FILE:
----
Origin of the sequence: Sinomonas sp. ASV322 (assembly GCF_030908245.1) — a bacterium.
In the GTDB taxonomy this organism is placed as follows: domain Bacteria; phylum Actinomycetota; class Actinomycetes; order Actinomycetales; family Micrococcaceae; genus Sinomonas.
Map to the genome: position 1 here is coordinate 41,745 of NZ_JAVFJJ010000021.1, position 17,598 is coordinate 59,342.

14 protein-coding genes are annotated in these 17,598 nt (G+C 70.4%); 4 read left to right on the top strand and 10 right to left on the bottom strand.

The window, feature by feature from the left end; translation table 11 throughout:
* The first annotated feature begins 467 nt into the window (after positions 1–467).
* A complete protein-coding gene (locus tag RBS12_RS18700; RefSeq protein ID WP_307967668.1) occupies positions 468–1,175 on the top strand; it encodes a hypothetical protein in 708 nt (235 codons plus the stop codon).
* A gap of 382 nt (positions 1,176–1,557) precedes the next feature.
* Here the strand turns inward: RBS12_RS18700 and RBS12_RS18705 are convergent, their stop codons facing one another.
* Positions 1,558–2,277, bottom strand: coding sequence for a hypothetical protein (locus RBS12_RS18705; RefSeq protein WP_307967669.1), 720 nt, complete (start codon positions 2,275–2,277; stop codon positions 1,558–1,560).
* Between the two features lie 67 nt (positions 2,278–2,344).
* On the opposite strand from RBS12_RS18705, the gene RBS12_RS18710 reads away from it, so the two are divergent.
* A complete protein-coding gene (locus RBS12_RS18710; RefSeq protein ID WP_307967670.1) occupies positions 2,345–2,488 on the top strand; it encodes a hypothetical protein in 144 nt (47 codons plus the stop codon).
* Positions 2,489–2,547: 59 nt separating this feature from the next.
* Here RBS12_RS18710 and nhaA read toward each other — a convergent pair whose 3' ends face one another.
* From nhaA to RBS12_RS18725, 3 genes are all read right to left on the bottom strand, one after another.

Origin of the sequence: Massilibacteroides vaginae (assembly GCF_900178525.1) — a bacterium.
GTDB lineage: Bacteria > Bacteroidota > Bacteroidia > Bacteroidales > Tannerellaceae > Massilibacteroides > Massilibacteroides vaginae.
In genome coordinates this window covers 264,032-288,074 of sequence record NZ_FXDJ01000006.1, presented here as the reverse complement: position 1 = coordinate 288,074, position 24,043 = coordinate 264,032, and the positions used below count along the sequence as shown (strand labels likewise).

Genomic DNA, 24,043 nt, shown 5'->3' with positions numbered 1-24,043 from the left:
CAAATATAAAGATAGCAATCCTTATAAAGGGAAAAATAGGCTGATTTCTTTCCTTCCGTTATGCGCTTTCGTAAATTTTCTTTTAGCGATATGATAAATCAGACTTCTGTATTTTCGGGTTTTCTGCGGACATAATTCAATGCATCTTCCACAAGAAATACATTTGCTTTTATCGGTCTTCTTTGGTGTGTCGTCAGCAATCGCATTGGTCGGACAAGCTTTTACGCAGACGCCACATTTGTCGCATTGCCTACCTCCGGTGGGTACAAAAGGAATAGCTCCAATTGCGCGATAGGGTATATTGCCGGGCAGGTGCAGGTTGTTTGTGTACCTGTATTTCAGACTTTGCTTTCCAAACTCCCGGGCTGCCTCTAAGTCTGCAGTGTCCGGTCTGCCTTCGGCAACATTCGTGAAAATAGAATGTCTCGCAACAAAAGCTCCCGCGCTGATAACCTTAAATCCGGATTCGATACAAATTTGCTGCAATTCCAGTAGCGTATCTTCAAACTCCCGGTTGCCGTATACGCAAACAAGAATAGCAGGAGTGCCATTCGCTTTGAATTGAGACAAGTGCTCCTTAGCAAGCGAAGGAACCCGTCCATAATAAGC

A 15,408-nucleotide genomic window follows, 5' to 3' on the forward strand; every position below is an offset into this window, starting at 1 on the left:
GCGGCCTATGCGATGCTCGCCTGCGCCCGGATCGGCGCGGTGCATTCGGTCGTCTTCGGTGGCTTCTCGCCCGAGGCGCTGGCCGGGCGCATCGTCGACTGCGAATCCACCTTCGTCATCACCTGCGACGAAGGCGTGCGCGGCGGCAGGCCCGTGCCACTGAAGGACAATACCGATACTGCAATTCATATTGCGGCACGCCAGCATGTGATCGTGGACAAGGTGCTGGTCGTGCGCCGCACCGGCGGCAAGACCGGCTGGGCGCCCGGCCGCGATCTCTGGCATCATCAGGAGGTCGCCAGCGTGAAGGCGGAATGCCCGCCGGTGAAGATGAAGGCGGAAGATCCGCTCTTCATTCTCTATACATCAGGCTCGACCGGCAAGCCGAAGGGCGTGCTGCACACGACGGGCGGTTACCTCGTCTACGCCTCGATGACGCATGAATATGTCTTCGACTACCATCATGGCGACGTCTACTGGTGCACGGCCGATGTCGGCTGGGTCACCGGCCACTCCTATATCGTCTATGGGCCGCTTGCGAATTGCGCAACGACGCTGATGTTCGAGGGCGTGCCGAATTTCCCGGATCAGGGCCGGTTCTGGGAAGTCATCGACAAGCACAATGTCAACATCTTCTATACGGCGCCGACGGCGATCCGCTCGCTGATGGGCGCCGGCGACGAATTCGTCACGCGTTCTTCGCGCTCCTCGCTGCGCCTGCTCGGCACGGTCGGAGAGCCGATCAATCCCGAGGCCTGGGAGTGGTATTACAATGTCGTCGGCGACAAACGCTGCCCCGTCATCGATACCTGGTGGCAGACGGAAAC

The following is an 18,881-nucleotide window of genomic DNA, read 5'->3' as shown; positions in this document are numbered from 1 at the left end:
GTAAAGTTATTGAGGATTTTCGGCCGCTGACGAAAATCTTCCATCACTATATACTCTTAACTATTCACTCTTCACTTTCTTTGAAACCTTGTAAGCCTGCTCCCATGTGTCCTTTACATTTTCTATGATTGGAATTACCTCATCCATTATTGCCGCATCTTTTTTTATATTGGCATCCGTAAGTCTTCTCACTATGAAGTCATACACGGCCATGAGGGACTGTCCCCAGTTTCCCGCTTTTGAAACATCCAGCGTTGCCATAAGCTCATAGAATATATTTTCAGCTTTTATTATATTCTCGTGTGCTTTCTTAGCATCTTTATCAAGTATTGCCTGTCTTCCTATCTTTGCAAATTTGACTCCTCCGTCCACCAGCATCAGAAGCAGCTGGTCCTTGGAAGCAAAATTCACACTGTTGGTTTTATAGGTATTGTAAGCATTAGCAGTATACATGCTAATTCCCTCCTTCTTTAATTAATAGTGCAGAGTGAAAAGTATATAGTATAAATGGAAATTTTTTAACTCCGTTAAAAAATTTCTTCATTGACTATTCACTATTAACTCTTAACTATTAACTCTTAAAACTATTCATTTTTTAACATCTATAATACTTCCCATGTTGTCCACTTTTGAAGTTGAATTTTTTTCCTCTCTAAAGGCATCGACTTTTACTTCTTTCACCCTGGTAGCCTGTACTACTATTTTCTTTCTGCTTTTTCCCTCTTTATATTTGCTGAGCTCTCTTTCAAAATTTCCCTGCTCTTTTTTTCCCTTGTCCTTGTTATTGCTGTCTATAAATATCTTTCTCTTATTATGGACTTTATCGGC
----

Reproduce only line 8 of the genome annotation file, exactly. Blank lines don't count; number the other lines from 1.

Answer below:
* A gap of 382 nt (positions 1,176–1,557) precedes the next feature.